The holiday season is well and truly upon us and my oven is seeing even more action than usual, which is really saying something. I love to bake any time of the year, but December is an especially fun time to make up some festive treats to share, and these rosemary shortbread Linzer cookies with blueberry preserves are my current favorite.Read More
October is here! I love October. I love the vibrant colors of the changing leaves and the cool, crisp air. I love needing a sweatshirt, but not needing the winter gear just yet. I love seeing pumpkins on door steps and leaves on the walkways. Most of all, I love the coziness that is an inherent part of the season. There’s just nothing like going for a walk in the cool air outside and then coming in and warming up with a baked pumpkin donut and a hot cup of coffee.Read More
Having already made two apple pies, applesauce, and apple pie scones, I needed something else to put in my apple baking repertoire. I’ve always loved the appeal of skillet cakes – they seem so rustic and homey, like something I could make (almost) as easily over a woodstove in a log cabin as in my modern kitchen. So an apple skillet cake seemed like a plan.Read More
Everyone needs a good classic white cake in their repertoire, and this is mine. It’s my go-to white cake, easily adaptable for any season, holiday, or event. As you can see here, I made it for spring and decorated it with the apple blossoms that were blooming all around.Read More
It's autumn. Late autumn, to be specific. It's gray and cold outside, the garden is put to bed for the winter, and we drink hot beverages all day to keep our hands warm. Most importantly, it's time to bake comfort foods. The holiday season will be here before we know it, but first, let's enjoy these calm and quiet, if a little bleak, days. I'm doing this by hanging some leaves, brewing some coffee, and getting into the kitchen for some baking. I started my baking with this pear caramel cake. It’s the perfect thing for November.Read More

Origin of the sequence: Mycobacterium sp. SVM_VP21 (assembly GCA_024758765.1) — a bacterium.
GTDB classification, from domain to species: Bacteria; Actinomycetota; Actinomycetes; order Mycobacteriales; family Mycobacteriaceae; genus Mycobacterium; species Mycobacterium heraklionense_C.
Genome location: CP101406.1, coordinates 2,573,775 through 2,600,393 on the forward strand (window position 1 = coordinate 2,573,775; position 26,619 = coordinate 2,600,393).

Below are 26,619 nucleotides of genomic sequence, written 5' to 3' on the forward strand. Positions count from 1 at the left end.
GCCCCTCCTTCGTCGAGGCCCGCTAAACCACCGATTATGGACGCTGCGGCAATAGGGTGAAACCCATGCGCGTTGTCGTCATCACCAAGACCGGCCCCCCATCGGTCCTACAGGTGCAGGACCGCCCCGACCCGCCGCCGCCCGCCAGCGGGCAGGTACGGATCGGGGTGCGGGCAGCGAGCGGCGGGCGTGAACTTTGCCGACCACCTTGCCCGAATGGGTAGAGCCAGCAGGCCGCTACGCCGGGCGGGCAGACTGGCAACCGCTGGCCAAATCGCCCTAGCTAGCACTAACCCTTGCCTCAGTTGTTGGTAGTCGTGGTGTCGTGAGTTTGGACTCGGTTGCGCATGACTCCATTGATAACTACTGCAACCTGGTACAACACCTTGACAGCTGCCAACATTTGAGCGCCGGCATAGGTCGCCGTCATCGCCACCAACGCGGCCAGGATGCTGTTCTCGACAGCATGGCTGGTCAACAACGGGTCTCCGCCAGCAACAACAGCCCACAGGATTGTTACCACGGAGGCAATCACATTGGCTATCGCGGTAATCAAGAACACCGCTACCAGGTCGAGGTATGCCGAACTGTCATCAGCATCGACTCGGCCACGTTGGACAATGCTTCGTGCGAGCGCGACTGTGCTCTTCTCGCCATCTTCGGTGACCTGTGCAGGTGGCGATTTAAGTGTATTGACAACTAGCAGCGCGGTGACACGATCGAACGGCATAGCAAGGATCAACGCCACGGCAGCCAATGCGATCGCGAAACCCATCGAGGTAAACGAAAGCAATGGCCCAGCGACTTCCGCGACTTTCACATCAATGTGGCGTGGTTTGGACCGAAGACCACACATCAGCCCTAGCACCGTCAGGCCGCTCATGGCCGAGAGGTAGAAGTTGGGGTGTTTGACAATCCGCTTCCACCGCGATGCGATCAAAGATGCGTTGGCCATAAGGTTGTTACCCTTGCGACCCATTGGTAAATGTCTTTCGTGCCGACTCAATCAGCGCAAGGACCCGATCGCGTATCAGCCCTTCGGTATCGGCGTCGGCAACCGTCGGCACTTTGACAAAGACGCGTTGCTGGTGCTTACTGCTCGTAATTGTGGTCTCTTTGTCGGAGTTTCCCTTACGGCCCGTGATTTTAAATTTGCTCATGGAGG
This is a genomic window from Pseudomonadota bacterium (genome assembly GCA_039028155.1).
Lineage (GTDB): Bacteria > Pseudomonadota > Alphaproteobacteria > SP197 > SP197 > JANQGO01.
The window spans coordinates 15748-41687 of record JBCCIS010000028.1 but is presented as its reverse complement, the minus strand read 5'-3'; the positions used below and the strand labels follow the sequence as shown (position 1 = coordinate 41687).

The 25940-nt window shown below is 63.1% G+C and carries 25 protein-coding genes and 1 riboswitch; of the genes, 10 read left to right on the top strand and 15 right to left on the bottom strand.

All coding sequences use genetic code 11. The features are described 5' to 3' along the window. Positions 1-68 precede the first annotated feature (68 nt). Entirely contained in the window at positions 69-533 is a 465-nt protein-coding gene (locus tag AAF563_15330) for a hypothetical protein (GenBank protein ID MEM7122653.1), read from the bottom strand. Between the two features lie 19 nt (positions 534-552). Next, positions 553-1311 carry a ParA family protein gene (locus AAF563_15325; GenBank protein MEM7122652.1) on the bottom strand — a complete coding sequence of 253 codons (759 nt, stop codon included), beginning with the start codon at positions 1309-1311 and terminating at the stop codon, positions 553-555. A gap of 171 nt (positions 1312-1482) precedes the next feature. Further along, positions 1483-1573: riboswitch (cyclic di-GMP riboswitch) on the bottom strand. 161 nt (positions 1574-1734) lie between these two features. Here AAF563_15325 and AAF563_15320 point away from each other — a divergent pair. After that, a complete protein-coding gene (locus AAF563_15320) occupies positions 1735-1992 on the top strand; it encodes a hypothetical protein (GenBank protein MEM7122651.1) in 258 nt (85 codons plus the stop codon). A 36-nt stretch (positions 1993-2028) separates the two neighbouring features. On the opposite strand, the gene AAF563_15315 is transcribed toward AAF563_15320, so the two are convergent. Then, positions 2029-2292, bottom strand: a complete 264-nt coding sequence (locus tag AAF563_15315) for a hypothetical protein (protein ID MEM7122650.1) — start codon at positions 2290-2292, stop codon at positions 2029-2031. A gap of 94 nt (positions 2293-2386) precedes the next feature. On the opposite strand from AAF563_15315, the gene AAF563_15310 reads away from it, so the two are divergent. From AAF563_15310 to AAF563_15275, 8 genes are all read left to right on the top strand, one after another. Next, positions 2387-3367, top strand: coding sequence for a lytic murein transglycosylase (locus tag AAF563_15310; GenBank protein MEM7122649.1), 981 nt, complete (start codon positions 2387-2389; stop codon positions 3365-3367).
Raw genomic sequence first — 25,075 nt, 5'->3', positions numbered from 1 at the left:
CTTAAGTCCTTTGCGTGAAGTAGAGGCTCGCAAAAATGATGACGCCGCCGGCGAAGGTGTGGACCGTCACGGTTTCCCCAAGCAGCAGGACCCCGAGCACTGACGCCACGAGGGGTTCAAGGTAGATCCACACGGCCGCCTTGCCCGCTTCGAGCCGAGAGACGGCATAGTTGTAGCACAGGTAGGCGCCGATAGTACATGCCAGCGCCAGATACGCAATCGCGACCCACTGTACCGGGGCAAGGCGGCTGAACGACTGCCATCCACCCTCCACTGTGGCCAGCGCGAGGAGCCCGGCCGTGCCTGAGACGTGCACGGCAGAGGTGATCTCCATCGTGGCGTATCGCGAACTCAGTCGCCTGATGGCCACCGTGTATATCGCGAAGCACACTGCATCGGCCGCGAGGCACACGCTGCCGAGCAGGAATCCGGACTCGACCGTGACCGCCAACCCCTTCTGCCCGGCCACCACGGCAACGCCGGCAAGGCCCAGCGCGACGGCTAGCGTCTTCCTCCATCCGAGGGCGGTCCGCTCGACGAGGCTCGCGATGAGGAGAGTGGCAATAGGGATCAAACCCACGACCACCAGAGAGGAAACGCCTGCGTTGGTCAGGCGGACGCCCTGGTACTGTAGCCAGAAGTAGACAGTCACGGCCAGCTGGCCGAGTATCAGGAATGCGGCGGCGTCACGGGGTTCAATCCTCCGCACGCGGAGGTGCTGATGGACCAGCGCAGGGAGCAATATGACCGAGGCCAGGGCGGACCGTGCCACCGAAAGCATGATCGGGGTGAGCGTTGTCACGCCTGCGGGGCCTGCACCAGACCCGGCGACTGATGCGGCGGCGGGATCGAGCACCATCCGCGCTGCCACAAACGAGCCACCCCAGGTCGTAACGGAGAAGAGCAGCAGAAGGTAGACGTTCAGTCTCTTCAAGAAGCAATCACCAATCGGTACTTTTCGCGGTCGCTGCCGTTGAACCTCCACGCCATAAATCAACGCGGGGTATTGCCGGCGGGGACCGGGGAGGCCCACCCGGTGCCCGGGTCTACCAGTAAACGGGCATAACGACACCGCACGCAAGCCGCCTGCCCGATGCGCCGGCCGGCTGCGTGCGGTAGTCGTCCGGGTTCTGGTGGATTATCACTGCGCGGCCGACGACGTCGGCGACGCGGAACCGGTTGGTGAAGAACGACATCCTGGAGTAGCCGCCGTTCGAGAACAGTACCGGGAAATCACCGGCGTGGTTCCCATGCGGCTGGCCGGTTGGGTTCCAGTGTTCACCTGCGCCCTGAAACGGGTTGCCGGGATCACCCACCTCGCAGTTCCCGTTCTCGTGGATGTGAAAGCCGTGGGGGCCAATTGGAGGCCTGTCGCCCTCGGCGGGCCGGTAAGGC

Happy Valentine's Day! We don't usually make a big fuss over Valentine's Day, but it's always fun to make something with the kids to share with their friends and teachers. It was convenient that we were snowed in yesterday, thanks to the blizzard that left us 2 feet of snow, and so we had the day to make Valentine's and chocolate truffles.
To make the truffles:
- 1 pound bitter or semisweet chocolate, chopped
- 1 c. heavy cream
- 1 tsp. vanilla
- 8 oz. bittersweet or semisweet chocolate, chopped, set aside
- 2 oz. white chocolate, optional, for drizzling on top
Chop the pound of chocolate and place in a heatproof bowl. Heat the cream to a simmer and pour over the chocolate. Let it sit for a couple of minutes so the chocolate can warm up, then gently whisk until it becomes smooth and shiny. Whisk in the vanilla or any other flavor you like. Place the mixture in the fridge for about 20 minutes. When it is firm, scoop the mixture into individual portions using two spoons or a small cookie scoop, and place onto a parchment-lined cookie sheet. If the portions are firm enough, roll into smooth balls now. If not, place them back in the fridge for 10 minutes until you can handle them. Once you have them all rolled into balls, place in the fridge to firm up, about an hour.
After they are firm and chilled, melt your additional bittersweet or semisweet chocolate. I do this in a glass bowl in the microwave, on high, for 15 second intervals, stirring in between, until the chocolate is smooth. Then, using a fork, dip each truffle into the melted chocolate, tap off the excess, and place on a parchment-lined cookie sheet. When all the truffles have been dipped, return to the fridge until set, about 20 minutes. Melt the white chocolate and using a fork or spoon, gently drizzle over the top of the truffles.